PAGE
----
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The Old Pretender – The Life of James Stuart

James Francis Edward Stuart was born on 10th June 1688 to James II/VII and Mary of Modena. His birth, which was not widely expected, caused considerable controversy amongst the Protestant political nation, as his birth would cement a much-feared Catholic succession as he would, inevitably, be brought up in the Roman Catholic faith.

His birth was one of the principal reasons for the invasion of England by William III, Prince of Orange, his brother-in-law, and the expulsion of James II from the country. Prior to his birth, Mary, his sister, was heir presumptive to the throne and, as a Protestant, would ensure a Protestant succession and ensure that England would not be reincorporated into the Catholic sphere. Upon his birth, he became the heir to the throne.

A rumour quickly spread, which some claim was started by the future Queen Anne, which suggested that the young prince was an illegitimate child – which would have disqualified him from the line of succession and that he was smuggled into the Queen’s bedchamber in a bed warming pan. The probability of this being true is in serious doubt.

James was sent to France, with his mother, where King Louis XIV granted them residence at the Château de Saint-Germain-en-Laye. He remained here for the next twenty-four years. His father left England on 23rd December 1688 upon the Williamite invasion and never returned. Upon his death in 1701, James was proclaimed as King James III of England and Ireland and VIII of Scotland in exile; he was recognised as the legitimate monarch of the three British kingdoms by Catholic powers of France and Spain as well as the Pope.

As the claimant King of the exiled Stuart dynasty, he attempted to invade Scotland and recapture the throne in 1708; although his forces were prevented from landing by fleets loyal to the incumbent monarchs – William III and Mary II.

Following his attempt at reclaiming the lost Stuart crown, he served, as his father did during the Commonwealth-period of 1649-1660, in the French army. It was at this time that he began secret communications with the Tory government in England about his claim to the defunct Stuart throne. The Tories said they would support his return after the death of Queen Anne if he converted to the Church of England, which he refused to do.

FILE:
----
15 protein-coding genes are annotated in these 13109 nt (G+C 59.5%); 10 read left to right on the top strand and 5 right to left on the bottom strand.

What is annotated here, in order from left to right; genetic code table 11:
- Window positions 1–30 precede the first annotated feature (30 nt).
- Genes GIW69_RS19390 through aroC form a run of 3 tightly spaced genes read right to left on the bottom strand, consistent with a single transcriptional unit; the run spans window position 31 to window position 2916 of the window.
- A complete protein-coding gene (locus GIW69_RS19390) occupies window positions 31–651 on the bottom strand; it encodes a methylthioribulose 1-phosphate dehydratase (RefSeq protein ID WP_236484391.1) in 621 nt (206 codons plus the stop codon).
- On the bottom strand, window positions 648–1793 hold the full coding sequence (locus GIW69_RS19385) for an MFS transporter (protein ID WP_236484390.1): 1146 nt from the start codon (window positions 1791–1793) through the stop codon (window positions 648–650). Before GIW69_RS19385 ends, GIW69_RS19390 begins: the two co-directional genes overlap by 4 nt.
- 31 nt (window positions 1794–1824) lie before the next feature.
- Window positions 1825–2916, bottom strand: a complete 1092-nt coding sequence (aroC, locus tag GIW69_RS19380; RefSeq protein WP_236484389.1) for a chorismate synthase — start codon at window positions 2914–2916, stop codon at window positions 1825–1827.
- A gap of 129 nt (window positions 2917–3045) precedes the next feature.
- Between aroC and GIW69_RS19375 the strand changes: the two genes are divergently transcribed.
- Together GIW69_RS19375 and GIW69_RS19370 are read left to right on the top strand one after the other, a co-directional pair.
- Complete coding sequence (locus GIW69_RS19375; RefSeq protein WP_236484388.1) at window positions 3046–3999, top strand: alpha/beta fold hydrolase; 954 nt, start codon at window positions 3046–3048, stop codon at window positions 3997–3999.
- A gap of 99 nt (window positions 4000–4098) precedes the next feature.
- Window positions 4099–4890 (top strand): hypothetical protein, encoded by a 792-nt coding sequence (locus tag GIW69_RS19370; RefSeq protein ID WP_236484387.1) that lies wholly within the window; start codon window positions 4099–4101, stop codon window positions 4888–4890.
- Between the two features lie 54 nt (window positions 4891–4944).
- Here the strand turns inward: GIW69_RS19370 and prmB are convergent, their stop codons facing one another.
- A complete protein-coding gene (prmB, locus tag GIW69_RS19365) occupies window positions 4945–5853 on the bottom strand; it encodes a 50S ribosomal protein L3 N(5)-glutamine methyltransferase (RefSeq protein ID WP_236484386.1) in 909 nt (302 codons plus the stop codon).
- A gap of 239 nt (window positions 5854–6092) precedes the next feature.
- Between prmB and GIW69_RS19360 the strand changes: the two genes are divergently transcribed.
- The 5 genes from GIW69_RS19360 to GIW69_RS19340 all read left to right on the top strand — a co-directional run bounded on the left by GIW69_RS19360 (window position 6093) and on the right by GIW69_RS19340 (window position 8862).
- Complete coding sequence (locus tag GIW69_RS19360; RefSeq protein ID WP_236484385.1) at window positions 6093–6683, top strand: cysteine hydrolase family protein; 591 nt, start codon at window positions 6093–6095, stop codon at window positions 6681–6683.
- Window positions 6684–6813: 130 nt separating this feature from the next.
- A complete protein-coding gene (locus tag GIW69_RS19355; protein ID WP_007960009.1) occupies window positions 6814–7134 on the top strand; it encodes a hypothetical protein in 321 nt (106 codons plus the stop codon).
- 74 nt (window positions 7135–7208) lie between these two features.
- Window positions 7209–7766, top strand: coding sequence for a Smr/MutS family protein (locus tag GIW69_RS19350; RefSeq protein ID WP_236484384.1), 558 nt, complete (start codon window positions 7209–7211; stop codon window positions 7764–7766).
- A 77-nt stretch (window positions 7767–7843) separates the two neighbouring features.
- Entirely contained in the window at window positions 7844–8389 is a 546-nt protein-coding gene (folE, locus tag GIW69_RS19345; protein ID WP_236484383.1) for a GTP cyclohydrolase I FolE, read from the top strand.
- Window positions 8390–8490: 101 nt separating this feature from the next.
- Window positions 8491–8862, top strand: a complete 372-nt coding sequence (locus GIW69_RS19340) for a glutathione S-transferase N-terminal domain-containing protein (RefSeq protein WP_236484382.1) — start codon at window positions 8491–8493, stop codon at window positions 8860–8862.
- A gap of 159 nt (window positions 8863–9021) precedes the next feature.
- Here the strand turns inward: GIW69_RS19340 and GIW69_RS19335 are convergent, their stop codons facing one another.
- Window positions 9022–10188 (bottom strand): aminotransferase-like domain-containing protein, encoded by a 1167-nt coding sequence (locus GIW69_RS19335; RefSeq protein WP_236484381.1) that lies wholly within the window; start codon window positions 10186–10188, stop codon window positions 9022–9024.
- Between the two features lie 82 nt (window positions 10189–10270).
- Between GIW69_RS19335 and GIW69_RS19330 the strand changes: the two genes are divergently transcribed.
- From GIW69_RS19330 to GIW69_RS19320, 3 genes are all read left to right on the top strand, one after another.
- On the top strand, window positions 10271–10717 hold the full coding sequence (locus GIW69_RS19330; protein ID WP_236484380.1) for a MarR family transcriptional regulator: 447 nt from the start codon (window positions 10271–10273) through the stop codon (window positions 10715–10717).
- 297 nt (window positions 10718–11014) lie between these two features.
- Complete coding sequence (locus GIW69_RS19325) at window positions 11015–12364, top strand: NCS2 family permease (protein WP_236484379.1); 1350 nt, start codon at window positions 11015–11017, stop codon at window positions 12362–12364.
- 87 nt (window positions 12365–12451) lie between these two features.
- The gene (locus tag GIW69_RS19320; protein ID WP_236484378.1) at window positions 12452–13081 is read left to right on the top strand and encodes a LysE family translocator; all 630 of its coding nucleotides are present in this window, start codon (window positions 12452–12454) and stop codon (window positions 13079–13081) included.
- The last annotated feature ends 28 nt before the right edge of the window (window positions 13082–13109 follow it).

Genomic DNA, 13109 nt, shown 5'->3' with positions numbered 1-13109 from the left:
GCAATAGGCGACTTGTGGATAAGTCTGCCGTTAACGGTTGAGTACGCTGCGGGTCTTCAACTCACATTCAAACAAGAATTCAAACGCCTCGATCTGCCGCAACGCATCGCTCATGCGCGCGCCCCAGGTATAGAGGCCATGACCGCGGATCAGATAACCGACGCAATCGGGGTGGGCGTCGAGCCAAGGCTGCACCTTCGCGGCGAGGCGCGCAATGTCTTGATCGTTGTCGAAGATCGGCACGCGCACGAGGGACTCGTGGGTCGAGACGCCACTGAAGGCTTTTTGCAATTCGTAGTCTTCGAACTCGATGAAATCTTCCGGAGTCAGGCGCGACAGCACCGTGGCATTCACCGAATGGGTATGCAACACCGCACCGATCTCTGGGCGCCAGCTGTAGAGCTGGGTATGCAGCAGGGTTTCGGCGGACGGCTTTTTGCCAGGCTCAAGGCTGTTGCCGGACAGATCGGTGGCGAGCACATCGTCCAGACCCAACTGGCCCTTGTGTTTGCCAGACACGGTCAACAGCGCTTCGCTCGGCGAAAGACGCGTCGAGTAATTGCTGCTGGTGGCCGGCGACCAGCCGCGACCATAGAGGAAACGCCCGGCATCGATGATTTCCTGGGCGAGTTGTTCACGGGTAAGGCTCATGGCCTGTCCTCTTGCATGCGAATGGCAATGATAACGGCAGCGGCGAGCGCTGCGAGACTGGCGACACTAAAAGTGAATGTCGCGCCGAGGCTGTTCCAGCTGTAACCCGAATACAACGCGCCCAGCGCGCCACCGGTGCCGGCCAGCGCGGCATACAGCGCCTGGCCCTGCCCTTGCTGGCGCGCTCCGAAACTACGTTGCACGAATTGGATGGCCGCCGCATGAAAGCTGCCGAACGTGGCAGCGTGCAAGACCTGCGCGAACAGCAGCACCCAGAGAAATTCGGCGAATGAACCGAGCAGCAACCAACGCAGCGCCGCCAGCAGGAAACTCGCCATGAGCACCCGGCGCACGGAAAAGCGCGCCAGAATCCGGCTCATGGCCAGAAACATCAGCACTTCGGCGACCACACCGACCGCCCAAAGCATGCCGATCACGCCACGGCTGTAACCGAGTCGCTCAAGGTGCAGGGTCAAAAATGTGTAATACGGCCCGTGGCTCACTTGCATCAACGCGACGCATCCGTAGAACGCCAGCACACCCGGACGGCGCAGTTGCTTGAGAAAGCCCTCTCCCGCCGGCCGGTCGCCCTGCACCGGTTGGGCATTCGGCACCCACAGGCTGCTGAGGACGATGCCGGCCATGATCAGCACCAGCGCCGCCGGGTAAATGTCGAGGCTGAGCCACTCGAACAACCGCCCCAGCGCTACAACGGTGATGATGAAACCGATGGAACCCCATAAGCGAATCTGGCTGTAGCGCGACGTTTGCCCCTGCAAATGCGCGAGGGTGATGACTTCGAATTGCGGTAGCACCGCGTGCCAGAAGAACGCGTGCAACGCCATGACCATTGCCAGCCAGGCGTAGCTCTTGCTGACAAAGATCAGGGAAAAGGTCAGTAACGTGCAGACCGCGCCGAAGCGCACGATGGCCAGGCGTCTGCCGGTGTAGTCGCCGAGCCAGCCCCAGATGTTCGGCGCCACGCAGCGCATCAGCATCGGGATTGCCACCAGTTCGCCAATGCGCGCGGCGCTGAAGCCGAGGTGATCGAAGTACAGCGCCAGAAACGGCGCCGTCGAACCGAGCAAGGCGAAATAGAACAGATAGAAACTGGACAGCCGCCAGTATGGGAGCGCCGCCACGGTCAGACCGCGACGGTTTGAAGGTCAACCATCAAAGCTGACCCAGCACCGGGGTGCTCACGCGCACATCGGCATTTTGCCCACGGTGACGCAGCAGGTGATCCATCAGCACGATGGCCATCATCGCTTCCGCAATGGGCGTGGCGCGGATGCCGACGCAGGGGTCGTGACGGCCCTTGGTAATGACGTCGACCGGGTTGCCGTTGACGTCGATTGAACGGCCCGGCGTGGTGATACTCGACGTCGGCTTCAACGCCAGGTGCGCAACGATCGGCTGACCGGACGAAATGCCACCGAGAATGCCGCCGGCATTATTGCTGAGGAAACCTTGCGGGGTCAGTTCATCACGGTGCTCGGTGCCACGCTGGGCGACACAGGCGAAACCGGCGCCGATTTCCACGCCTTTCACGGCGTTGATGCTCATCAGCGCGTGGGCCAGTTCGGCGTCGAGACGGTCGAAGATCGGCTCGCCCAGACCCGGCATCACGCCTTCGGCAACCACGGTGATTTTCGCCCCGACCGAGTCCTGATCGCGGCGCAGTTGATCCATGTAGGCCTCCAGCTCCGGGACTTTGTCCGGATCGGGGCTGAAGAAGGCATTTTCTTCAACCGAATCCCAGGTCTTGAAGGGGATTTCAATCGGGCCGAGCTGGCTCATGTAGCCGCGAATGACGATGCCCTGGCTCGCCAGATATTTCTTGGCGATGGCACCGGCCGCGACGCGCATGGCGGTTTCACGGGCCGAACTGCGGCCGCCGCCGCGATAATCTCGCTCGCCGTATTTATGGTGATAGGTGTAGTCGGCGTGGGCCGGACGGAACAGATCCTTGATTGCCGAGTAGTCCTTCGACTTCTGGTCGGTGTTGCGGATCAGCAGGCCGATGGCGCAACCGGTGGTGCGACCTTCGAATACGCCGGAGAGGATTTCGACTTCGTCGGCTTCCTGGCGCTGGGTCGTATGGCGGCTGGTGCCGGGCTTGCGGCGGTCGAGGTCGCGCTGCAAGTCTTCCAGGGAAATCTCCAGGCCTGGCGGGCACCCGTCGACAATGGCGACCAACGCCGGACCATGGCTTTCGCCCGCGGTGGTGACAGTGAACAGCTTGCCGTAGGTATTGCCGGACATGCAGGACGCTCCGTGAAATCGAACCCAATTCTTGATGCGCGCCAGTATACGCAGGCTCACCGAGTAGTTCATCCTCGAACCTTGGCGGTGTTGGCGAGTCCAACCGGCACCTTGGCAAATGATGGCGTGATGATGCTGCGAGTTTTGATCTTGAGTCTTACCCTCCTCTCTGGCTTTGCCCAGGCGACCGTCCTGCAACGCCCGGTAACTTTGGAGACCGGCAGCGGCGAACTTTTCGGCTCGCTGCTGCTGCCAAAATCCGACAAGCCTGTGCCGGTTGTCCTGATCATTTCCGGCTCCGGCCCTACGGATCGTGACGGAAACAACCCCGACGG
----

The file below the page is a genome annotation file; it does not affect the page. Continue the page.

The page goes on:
In 1713 he was expelled from France as part of the conditions of the Treaty of Utrecht. A year later, following the death of Queen Anne, the Hanoverian elector Georg Ludwig succeeded to the British throne as George I. James subsequently plotted with his Jacobite supporters to invade Scotland once again. However, the French government refused to aid his attempt following the death of Louis XIV.

The Jacobite standard was raised in the highlands in August 1715, and James landed at Peterhead in Aberdeenshire. The Scots rallied around the pretender King, but the rebellion soon collapsed, with the Scots defeated at Sherrifmuir and an English Jacobite rising defeated at Preston before James even landed. In February of the following year, James secretly escaped back to mainland Europe. His abandonment of his Jacobite allies left a feeling of ill-will towards him in Scotland.

James was offered refuge in Rome by the Pope in 1717 and remained there for the rest of his life. He was involved in an attempt by Spain to invade Scotland in 1719, which came to nothing, and the final Jacobite uprising, lead by his son, in 1745 also failed to restore the Stuarts to the throne.

James died on 1st January 1766 at the Palazzo Muti in Rome and was buried in the basilica of Saint Peter’s, never reclaiming the Crown which his father lost, and for which he had always longed.

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